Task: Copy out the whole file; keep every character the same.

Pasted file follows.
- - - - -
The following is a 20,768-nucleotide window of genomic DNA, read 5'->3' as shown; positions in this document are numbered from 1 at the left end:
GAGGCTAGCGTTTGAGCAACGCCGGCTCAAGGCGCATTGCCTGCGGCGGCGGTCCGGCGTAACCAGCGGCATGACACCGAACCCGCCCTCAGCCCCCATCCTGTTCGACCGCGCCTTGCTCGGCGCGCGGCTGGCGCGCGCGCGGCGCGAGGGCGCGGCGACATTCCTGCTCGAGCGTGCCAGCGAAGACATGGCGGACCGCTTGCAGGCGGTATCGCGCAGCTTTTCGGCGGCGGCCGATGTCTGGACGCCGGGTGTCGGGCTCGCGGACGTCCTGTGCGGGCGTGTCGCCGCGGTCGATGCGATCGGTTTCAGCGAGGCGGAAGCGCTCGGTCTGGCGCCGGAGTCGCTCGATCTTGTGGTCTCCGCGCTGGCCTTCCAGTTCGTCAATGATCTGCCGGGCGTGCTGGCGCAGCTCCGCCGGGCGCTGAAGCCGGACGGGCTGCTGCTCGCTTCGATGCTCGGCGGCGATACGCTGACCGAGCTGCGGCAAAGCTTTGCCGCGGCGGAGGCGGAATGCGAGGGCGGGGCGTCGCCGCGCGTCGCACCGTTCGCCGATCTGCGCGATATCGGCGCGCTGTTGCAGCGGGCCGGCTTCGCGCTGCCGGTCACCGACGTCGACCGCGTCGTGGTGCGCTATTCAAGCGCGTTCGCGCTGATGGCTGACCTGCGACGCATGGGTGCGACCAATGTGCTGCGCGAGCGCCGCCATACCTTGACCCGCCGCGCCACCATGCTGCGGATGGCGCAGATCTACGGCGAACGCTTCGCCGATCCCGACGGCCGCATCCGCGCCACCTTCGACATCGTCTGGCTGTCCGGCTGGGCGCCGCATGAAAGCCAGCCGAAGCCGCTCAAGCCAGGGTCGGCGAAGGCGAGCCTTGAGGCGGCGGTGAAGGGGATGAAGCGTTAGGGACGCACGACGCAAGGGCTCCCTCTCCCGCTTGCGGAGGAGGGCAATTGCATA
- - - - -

The following is a 20,768-nucleotide window of genomic DNA, read 5'->3' as shown; positions in this document are numbered from 1 at the left end:
GAGGCTAGCGTTTGAGCAACGCCGGCTCAAGGCGCATTGCCTGCGGCGGCGGTCCGGCGTAACCAGCGGCATGACACCGAACCCGCCCTCAGCCCCCATCCTGTTCGACCGCGCCTTGCTCGGCGCGCGGCTGGCGCGCGCGCGGCGCGAGGGCGCGGCGACATTCCTGCTCGAGCGTGCCAGCGAAGACATGGCGGACCGCTTGCAGGCGGTATCGCGCAGCTTTTCGGCGGCGGCCGATGTCTGGACGCCGGGTGTCGGGCTCGCGGACGTCCTGTGCGGGCGTGTCGCCGCGGTCGATGCGATCGGTTTCAGCGAGGCGGAAGCGCTCGGTCTGGCGCCGGAGTCGCTCGATCTTGTGGTCTCCGCGCTGGCCTTCCAGTTCGTCAATGATCTGCCGGGCGTGCTGGCGCAGCTCCGCCGGGCGCTGAAGCCGGACGGGCTGCTGCTCGCTTCGATGCTCGGCGGCGATACGCTGACCGAGCTGCGGCAAAGCTTTGCCGCGGCGGAGGCGGAATGCGAGGGCGGGGCGTCGCCGCGCGTCGCACCGTTCGCCGATCTGCGCGATATCGGCGCGCTGTTGCAGCGGGCCGGCTTCGCGCTGCCGGTCACCGACGTCGACCGCGTCGTGGTGCGCTATTCAAGCGCGTTCGCGCTGATGGCTGACCTGCGACGCATGGGTGCGACCAATGTGCTGCGCGAGCGCCGCCATACCTTGACCCGCCGCGCCACCATGCTGCGGATGGCGCAGATCTACGGCGAACGCTTCGCCGATCCCGACGGCCGCATCCGCGCCACCTTCGACATCGTCTGGCTGTCCGGCTGGGCGCCGCATGAAAGCCAGCCGAAGCCGCTCAAGCCAGGGTCGGCGAAGGCGAGCCTTGAGGCGGCGGTGAAGGGGATGAAGCGTTAGGGACGCACGACGCAAGGGCTCCCTCTCCCGCTTGCGGAGGAGGGCAATTGCATA